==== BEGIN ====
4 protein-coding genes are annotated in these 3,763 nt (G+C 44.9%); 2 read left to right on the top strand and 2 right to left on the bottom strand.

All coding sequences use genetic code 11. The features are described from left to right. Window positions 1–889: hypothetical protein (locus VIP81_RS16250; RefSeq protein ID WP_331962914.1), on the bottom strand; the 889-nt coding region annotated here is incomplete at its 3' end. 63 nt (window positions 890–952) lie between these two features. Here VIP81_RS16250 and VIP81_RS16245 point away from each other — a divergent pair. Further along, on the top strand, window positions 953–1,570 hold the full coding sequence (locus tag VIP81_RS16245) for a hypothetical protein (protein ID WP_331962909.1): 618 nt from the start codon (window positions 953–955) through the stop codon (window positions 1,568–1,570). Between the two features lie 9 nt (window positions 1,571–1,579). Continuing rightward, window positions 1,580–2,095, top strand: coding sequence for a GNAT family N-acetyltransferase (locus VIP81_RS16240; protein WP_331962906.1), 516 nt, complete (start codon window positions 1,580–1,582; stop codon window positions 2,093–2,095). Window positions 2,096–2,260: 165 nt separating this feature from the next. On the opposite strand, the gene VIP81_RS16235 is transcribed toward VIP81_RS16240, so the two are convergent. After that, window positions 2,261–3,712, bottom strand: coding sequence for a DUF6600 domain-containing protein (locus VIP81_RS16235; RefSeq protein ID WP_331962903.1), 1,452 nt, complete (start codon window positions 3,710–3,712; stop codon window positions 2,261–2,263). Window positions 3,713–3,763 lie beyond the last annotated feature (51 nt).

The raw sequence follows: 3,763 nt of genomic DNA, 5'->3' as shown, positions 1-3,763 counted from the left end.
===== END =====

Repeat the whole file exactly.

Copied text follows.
4 protein-coding genes are annotated in these 3,763 nt (G+C 44.9%); 2 read left to right on the top strand and 2 right to left on the bottom strand.

All coding sequences use genetic code 11. The features are described from left to right. Window positions 1–889: hypothetical protein (locus VIP81_RS16250; RefSeq protein ID WP_331962914.1), on the bottom strand; the 889-nt coding region annotated here is incomplete at its 3' end. 63 nt (window positions 890–952) lie between these two features. Here VIP81_RS16250 and VIP81_RS16245 point away from each other — a divergent pair. Further along, on the top strand, window positions 953–1,570 hold the full coding sequence (locus tag VIP81_RS16245) for a hypothetical protein (protein ID WP_331962909.1): 618 nt from the start codon (window positions 953–955) through the stop codon (window positions 1,568–1,570). Between the two features lie 9 nt (window positions 1,571–1,579). Continuing rightward, window positions 1,580–2,095, top strand: coding sequence for a GNAT family N-acetyltransferase (locus VIP81_RS16240; protein WP_331962906.1), 516 nt, complete (start codon window positions 1,580–1,582; stop codon window positions 2,093–2,095). Window positions 2,096–2,260: 165 nt separating this feature from the next. On the opposite strand, the gene VIP81_RS16235 is transcribed toward VIP81_RS16240, so the two are convergent. After that, window positions 2,261–3,712, bottom strand: coding sequence for a DUF6600 domain-containing protein (locus VIP81_RS16235; RefSeq protein ID WP_331962903.1), 1,452 nt, complete (start codon window positions 3,710–3,712; stop codon window positions 2,261–2,263). Window positions 3,713–3,763 lie beyond the last annotated feature (51 nt).

The raw sequence follows: 3,763 nt of genomic DNA, 5'->3' as shown, positions 1-3,763 counted from the left end.